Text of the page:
A new, award-winning documentary called “NaturePlay: Take Childhood Back” takes a close look at the different approaches to early childhood education in the United States and in Scandinavian countries. The film reveals stark contrasts between the U.S. educational system’s focus on test scores and Scandinavia’s nature-based model.
Education expert Sir Ken Robinson encourages kids to get outside in support of Empty Classroom Day, a UK-based initiative to inspire learning and play outside the classroom. Sir Robinson is a vocal proponent of getting kids outside, asserting that learning in the outdoors has many benefits.
NYC announces plans to develop a public park in a neglected 60,000-square-foot site below ground that would become the “world’s first underground park.” The Lowline, as the project is called, would include live plants, piped in sunlight and STEAM-focused youth education programs.
The College of the Canyons Center for Early Childhood Education (ECE) in CA will receive a $300,000 grant to help fund the Center’s Outdoor Classroom project. The project will engage children with learning activities that raise awareness and appreciation for nature by integrating experiential learning into the curriculum. The ECE participates in the Nature Explore Outdoor Classroom Certification Program, a nationwide initiative to integrate the natural world into learning.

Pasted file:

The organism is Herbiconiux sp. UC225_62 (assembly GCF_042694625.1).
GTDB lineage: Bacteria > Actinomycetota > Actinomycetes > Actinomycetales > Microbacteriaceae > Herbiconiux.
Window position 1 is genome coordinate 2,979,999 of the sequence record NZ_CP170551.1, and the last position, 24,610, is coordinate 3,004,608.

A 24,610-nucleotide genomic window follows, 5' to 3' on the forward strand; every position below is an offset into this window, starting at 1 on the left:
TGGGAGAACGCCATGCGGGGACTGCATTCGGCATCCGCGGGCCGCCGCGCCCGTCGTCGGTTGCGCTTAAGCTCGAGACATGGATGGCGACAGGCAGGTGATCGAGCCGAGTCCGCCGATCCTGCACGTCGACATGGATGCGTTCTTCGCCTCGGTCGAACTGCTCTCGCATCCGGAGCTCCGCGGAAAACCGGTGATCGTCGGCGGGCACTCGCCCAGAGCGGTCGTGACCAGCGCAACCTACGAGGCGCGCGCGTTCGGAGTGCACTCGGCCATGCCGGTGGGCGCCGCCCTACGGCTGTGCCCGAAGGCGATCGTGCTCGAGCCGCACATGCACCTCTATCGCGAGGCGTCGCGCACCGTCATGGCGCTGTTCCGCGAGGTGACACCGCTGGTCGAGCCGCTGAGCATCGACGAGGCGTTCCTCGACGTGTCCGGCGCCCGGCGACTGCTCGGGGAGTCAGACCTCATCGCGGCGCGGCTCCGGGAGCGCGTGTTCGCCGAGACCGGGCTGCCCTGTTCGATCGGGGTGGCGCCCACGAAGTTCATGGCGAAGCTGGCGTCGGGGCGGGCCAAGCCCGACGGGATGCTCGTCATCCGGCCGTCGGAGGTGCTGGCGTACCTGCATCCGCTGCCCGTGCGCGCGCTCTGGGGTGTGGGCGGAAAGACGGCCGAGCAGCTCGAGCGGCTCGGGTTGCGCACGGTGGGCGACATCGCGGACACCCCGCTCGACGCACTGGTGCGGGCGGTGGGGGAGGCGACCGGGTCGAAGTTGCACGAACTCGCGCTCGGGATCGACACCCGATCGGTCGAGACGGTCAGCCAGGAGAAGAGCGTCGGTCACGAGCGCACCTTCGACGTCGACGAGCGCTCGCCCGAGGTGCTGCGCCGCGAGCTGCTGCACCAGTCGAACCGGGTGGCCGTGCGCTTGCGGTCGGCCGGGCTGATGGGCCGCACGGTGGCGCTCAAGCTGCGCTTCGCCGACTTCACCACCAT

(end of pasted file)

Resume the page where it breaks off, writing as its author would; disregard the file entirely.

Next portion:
In just a week, Pokémon Go has caused a frenzy around the world–and managed to get gamers off of their couches and into the outdoors. Some players even say the augmented reality game is improving their mental health, mood, social anxiety and depression. But is the technology fostering true connections with nature? Rich Louv weighs in on the tech craze.
Kids are more than 70 percent less involved in outdoor activities today than they were ten years ago. Some experts say that play is a public health issue–and that play is crucial for children’s health and well-being.
Primary schools in Delhi are introducing nature and adventure-based learning curriculum aimed at building confidence and leadership skills in kids. The program was inspired by Richard Louv’s writings on nature-deficit disorder and the belief that nature is essential to children’s well-being.
A recent survey of UK parents of children of ages five to 11 finds that instead of fresh air and sunshine, more than half of students will primarily stay indoors this summer. The survey, conducted by the UK-based ‘Room to Grow’ campaign, cites over-protective parents fearful of danger and dirt as the reason. The survey found that 16 percent of parents indicated they would allow their child outdoors unsupervised; and only 26 percent would allow their child to take part in a messy activity without an adult around.
Researchers at Plymouth University and Western Sydney University say that children today are missing out on opportunities to play, explore and exercise outdoors due to busier lifestyles and parental fear of allowing children to play outside unsupervised.
Children & Nature Network Launches Green Schoolyards Initiative to Increase Equitable Access to Green Space for Children
C&NN announces an exciting new initiative aimed at enhancing the health and quality of life for children and families in urban communities. Green Schoolyards for Healthy Communities is an initiative led by the Children & Nature Network in partnership with the National League of Cities Institute for Youth Education and Families. The initiative will engage education leaders, cross-sector practitioners, policy makers and community leaders to promote green schoolyards across the nation.